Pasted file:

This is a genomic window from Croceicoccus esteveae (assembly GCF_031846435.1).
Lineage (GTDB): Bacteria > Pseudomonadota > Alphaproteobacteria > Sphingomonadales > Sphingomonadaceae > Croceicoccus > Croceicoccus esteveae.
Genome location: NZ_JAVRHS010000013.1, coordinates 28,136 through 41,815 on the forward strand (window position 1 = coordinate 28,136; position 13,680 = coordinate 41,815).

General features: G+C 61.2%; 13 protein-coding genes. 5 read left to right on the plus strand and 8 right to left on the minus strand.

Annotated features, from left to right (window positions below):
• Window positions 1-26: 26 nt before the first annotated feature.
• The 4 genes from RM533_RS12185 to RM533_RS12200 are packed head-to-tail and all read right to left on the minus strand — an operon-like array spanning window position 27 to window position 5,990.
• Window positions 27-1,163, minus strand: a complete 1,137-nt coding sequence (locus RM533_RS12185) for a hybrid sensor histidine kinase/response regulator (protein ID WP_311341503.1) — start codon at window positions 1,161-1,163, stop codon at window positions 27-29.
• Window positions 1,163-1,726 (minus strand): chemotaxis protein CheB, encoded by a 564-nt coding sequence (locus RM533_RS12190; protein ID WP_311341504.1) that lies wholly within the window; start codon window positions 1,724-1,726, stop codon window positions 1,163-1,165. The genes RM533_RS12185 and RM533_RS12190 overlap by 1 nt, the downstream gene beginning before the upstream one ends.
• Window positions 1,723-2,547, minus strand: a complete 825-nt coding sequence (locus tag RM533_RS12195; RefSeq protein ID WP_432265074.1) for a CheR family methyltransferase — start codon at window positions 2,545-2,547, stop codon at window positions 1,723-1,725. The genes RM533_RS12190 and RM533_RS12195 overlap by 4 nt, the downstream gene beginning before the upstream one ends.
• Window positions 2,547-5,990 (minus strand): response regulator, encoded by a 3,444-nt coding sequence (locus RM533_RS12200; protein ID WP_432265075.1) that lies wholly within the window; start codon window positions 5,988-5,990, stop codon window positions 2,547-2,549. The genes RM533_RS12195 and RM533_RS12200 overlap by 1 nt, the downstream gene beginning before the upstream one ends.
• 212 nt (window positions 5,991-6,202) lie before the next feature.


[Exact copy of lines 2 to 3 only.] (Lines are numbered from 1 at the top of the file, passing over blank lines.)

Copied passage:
Lineage (GTDB): Bacteria > Pseudomonadota > Alphaproteobacteria > Sphingomonadales > Sphingomonadaceae > Croceicoccus > Croceicoccus esteveae.
Genome location: NZ_JAVRHS010000013.1, coordinates 28,136 through 41,815 on the forward strand (window position 1 = coordinate 28,136; position 13,680 = coordinate 41,815).